Guljord: [Facebook] advertisers can’t have a single campaign that is set to either show an ad for web or mobile app install. Moreover, [mobile app install] ads don’t give the user an option to visit the advertiser’s website. Instead, advertisers have to manage the complexity and trade-offs of multiple campaigns for different objectives. To contrast, with Google, if AdWords knows a user doesn’t have the app, the default action is to the web, and app extensions on that ad will direct a user to the install.

How about measurement?
Villanueva: Twitter has work to do in terms of their reporting, and I think that’s the area where they’re really struggling and are behind. Twitter is one of our primary platforms that we use to target audiences, and it’s very important to us. We’d love to see sort of a workable reporting dashboard in the platform where each report takes metrics for a given side.

Sharif: From our standpoint at Qualcomm, I’d like to see more universally defined language of success in certain categories. There’s the word “like” or “engagement” or the word “view.” It means different things for different platforms. So I’d like to see unification, just like in wireless standards we have a single standard [data] we use and people understand what it means.

Scholl: There is a point when we deliver campaign information to executive leadership teams, and [data terms] do not match. They ask, “What does that mean? What does this mean?”

Sharif: I wish we had like a standard body [for performance metrics]. I’m serious.

What ad features work well but aren’t as publicized as, say, Facebook video?
Kiernan: Amazon self-service tools have been great in terms of being able to tap into external, plug-and-play sources, data feeds and things like that. So we can do some really unique and meaningful targeting within the Amazon environment or audience extension. We also love the way in which we’re able to pull kinds of reporting and gain insights from within the Amazon environment about what some of our consumers are doing throughout the purchase [funnel]. Such as, if they have a tendency to purchase products from Amazon or get it direct from a retailer.

Manus: Tumblr and Reddit have good options that are not always top of mind for marketers. While Tumblr has received some bad press over the last year in the industry with [parent Yahoo’s] revenue losses and a missed attempt at combining sales teams with Yahoo, the acquisition has had some positive impacts in regards to advertising opportunities. Ad formats and options are [now] more closely aligned with other social platforms where you can now test audience receptivity within many niche targets without having a dedicated strategy specifically for the platform through sponsored posts, video, etc.

Reddit, likewise, is attempting to take some of the bewilderment out of advertising on the platform with more standard social ad units including Promoted User Posts. From a paid-social perspective, Reddit is a great platform for the right target audience where it has reach, rich targeting capabilities, an active and engaged audience, and is cost-effective. However, users are adverse to advertising, and it is not a direct-response advertising option, but it can be a useful platform for content or aligning with specific subreddits where it makes sense for your brand.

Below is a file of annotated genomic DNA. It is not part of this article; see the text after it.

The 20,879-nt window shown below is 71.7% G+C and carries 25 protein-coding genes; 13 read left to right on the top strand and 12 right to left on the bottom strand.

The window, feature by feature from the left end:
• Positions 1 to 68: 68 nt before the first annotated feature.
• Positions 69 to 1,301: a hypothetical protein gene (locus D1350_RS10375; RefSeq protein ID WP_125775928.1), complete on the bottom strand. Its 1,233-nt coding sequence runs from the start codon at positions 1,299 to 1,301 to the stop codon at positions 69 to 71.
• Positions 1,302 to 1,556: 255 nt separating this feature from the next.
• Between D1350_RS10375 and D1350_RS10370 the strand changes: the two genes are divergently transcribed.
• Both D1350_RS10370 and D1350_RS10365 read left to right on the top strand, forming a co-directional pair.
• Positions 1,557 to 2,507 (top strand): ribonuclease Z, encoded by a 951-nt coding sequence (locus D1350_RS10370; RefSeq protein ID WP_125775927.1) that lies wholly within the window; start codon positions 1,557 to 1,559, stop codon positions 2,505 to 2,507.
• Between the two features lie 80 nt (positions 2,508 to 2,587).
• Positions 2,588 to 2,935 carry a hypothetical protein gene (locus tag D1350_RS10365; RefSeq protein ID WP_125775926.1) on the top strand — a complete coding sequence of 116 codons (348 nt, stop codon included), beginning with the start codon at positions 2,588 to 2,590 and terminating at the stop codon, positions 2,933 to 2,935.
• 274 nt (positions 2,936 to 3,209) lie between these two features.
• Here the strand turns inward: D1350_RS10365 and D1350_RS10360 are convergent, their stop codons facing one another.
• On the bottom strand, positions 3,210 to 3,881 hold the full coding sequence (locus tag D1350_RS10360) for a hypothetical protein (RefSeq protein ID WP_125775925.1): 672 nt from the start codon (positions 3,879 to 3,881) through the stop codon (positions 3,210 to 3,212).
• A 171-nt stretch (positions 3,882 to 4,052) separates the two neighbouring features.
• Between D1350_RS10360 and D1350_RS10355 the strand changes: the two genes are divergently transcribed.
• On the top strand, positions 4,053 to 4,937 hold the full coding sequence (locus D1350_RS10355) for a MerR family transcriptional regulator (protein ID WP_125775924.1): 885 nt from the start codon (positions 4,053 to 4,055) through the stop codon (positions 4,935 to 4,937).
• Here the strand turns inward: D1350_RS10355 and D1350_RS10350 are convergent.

Sharif: We’ve had good success rates with Twitter. Because, as a b-to-b brand, we have to be a lot more focused on the audience, and Twitter allows us to reach the influencers very directly that we care about and very quickly.

What about pricing?
Manus: [YouTube’s] cost is more expensive compared to many video options. Engagement is down as the competition is rising from players like Facebook and Amazon.

Scholl: The conversation with Spotify, especially comparing it to kind of what we’re getting out of spend on other platforms, was surprising.

Manus: Facebook, along with Instagram, is cheap now, but prices are going up.

Guljord: This is kind of a general statement, but the way I think about it is, you’re expensive if you don’t give me the capabilities to optimize what I need to optimize against.

Lastly, as Snapchat’s advertising API gains steam, where does it fit into all of this?
Kiernan: If you look at some of the volume that Snapchat is projected to get over the next year—double digits—it’s definitely going to be a major player in this market. Maybe not today, but as they start to aggregate data from multiple mobile users and figure out ways to kind of connect those dots with other platforms on other channels, I can definitely see them making some headway in the category.

Moore: Snapchat’s capabilities are currently limited. So unless I’m a brand who wants to put a sticker on someone’s Snapchat photo and really not get anything else out of it besides branding, I don’t think it’s a viable option for most advertisers right now. Until they have other products that can compete with other ad options, it’s not going to be as big as it could be.

This article was first published in Adweek, on 5th September 2016, written by Christopher Heine and Mary Swant.

Leave a Reply

Your email address will not be published.